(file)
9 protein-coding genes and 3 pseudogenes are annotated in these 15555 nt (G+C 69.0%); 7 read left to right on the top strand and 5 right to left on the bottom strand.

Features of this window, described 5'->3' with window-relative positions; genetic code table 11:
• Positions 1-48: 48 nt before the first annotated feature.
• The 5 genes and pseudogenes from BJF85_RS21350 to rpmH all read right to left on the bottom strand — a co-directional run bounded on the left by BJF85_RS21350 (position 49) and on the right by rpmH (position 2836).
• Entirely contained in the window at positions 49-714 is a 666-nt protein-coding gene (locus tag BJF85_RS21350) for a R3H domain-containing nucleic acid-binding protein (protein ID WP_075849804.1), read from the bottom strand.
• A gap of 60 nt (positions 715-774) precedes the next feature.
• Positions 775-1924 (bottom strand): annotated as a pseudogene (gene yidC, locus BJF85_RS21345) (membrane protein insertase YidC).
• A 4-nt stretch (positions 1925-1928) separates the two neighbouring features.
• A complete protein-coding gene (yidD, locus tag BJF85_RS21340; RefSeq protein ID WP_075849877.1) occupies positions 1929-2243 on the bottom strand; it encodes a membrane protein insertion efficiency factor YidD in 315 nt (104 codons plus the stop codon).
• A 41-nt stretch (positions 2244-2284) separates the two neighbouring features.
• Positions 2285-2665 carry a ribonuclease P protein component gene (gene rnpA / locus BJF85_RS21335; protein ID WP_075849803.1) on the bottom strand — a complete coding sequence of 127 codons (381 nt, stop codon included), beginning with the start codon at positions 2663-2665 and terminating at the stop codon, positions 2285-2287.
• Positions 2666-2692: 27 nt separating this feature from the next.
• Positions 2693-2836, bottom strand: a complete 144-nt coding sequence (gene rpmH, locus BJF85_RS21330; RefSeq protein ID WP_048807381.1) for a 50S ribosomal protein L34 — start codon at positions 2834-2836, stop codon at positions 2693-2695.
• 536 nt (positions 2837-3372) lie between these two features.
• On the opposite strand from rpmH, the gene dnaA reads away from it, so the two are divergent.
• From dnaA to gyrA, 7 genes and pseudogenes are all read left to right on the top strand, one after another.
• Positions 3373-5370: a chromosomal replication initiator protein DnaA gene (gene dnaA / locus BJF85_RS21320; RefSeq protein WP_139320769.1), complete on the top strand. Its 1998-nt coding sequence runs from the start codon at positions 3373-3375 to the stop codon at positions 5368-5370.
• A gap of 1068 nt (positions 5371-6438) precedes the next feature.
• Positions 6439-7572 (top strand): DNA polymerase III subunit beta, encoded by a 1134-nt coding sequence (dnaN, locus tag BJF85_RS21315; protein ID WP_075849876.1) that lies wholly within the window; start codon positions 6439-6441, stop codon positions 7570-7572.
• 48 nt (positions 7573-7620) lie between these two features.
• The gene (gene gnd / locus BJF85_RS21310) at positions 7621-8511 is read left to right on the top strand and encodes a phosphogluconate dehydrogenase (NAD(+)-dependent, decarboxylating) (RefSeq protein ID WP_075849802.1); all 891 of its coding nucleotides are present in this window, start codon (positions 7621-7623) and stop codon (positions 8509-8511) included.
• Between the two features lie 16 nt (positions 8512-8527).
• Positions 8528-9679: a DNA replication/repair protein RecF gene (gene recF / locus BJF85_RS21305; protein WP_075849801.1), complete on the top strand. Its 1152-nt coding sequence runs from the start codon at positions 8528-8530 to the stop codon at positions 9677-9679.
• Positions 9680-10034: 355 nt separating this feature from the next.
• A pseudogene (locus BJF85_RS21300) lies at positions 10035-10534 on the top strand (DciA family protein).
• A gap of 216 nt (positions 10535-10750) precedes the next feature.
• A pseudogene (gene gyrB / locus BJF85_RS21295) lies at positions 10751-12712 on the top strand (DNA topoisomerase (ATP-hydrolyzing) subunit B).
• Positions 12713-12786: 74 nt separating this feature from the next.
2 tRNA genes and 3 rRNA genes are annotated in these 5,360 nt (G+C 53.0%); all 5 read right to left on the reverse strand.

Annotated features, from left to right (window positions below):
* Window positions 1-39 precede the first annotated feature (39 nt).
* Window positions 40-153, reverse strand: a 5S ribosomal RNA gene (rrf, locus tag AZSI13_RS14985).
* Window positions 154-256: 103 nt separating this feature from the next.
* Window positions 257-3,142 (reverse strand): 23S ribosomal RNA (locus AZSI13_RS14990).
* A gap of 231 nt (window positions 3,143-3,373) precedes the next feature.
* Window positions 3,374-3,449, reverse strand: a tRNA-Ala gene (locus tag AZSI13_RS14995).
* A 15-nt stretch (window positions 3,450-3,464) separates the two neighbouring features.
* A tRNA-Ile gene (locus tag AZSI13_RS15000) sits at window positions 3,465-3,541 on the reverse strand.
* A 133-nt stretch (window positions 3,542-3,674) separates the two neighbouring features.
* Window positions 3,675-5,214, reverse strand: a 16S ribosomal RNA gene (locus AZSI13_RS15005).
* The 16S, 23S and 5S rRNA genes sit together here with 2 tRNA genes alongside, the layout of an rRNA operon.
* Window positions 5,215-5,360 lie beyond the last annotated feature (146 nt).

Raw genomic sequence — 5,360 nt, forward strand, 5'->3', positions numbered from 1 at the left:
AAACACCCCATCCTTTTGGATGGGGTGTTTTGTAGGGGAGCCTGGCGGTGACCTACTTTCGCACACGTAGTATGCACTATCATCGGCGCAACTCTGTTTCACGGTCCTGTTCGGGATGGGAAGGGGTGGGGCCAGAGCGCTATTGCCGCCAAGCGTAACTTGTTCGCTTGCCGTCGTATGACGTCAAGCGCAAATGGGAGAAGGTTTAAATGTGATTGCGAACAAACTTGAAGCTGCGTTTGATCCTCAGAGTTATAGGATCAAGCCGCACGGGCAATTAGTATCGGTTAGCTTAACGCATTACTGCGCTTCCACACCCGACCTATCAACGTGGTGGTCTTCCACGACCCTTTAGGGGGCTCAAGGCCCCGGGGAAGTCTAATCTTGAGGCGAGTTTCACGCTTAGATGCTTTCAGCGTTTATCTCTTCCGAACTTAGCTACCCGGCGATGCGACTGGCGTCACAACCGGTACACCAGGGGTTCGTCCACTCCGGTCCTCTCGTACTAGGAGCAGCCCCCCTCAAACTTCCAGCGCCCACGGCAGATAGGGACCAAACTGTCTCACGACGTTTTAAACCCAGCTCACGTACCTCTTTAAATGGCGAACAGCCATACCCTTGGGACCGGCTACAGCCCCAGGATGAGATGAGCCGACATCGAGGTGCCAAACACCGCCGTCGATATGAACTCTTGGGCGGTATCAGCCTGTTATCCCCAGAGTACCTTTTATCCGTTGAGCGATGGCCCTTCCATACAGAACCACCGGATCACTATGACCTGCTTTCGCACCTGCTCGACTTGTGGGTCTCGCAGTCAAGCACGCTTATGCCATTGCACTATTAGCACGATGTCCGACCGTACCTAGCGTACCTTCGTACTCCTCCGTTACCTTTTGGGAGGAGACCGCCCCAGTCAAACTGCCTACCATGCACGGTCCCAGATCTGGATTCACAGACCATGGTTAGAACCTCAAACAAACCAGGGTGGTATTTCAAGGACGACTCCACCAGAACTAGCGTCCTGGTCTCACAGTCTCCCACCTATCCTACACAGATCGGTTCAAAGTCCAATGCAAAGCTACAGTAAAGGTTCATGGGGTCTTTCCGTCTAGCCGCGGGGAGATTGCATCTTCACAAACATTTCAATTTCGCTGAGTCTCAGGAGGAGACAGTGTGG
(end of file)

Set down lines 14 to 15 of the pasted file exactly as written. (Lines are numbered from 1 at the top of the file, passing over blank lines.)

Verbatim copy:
• 536 nt (positions 2837-3372) lie between these two features.
• On the opposite strand from rpmH, the gene dnaA reads away from it, so the two are divergent.